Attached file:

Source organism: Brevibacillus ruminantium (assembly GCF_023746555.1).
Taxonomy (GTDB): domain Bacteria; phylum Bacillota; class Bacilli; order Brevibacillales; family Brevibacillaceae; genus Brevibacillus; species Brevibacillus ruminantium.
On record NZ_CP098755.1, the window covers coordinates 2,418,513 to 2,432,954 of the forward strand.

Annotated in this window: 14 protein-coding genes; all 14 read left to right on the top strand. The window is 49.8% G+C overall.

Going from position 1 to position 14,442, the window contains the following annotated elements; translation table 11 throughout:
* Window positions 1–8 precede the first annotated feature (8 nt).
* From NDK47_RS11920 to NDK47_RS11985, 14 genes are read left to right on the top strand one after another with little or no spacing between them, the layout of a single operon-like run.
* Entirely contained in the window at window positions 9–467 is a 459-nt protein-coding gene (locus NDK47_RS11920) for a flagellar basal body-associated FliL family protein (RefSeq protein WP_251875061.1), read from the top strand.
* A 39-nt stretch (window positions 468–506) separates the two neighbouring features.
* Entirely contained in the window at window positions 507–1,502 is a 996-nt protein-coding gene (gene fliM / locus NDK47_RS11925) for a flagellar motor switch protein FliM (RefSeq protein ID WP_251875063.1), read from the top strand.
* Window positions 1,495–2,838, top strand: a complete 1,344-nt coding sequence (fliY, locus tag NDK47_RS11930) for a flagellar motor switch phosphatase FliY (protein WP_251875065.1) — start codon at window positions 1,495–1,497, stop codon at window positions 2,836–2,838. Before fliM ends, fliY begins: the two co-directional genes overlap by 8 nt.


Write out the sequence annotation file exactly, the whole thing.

Source organism: Brevibacillus ruminantium (assembly GCF_023746555.1).
Taxonomy (GTDB): domain Bacteria; phylum Bacillota; class Bacilli; order Brevibacillales; family Brevibacillaceae; genus Brevibacillus; species Brevibacillus ruminantium.
On record NZ_CP098755.1, the window covers coordinates 2,418,513 to 2,432,954 of the forward strand.

Annotated in this window: 14 protein-coding genes; all 14 read left to right on the top strand. The window is 49.8% G+C overall.

Going from position 1 to position 14,442, the window contains the following annotated elements; translation table 11 throughout:
* Window positions 1–8 precede the first annotated feature (8 nt).
* From NDK47_RS11920 to NDK47_RS11985, 14 genes are read left to right on the top strand one after another with little or no spacing between them, the layout of a single operon-like run.
* Entirely contained in the window at window positions 9–467 is a 459-nt protein-coding gene (locus NDK47_RS11920) for a flagellar basal body-associated FliL family protein (RefSeq protein WP_251875061.1), read from the top strand.
* A 39-nt stretch (window positions 468–506) separates the two neighbouring features.
* Entirely contained in the window at window positions 507–1,502 is a 996-nt protein-coding gene (gene fliM / locus NDK47_RS11925) for a flagellar motor switch protein FliM (RefSeq protein ID WP_251875063.1), read from the top strand.
* Window positions 1,495–2,838, top strand: a complete 1,344-nt coding sequence (fliY, locus tag NDK47_RS11930) for a flagellar motor switch phosphatase FliY (protein WP_251875065.1) — start codon at window positions 1,495–1,497, stop codon at window positions 2,836–2,838. Before fliM ends, fliY begins: the two co-directional genes overlap by 8 nt.